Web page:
On the demand side, Ukraine’s civil service system must move irreversibly to a merit-based approach to recruitment and promotion – one that assures civil servants stability of employment and protects them against discretionary dismissal. (It cannot be, surely, that each new government fires the entire senior civil service of the ancien régime – the current longstanding practice.) A bulwark of fiches de compétences should be used to evaluate civil servant performance, and professional mentorship within the civil service should be fostered aggressively in order to develop young civil servants into future organizational leaders. Finally, the standards and reputation of the National Academy of Public Administration (NAPA) – which falls under the President’s aegis – will need to be buttressed in order to continuously drive innovation through the national civil service education system. As with the Higher School of Public Administration, all of NAPA will need to recruit the best from across the country and internationally, and the civil service and political classes will need to be systematically and culturally integrated into the NAPA recruitment and placement systems.

In the final analysis, all of these reforms should not be perceived as threatening to states neighbouring Ukraine – starting, of course, with Russia. For this, it will be necessary for Ukrainian leaders to conduct a professional awareness campaign inside and outside of the country. Indeed, coming out of the current war, we should reinvest in the creation of a proper trilateral EU-Ukraine-Russia commission (an idea originally mooted at the start of the Maidan protests in the fall of 2013) to assist in the modernization of Ukraine. For Ukraine will have to operate – and deftly – between its European and Russian gravities even as it integrates with increasing resolve and intensity into European structures.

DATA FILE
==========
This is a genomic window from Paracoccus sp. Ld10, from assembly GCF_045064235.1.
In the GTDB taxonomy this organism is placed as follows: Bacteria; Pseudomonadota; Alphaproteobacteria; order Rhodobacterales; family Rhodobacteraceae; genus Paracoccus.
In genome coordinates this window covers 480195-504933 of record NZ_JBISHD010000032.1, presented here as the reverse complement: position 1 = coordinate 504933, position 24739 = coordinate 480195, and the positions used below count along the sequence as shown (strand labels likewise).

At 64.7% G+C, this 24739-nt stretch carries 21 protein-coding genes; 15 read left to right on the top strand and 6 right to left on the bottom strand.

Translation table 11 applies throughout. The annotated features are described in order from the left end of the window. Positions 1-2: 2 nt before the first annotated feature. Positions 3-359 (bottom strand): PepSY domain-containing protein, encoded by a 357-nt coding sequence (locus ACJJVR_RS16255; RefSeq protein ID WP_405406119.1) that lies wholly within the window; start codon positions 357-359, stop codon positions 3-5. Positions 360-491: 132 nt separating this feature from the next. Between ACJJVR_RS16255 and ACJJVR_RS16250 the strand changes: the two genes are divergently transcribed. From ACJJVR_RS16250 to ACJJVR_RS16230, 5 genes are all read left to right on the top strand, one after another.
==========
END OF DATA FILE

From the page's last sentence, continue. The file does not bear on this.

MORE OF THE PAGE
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Vyacheslav Tolkovanov is Director of the National Scientific Research Institute on Public Administration and Local Government, and Professor in Ukraine’s Higher School of Public Administration. He is past head of the Ukrainian Civil Service.

(PHOTOGRAPH: THE CANADIAN PRESS / AP / MSTYSLAV CHERNOV)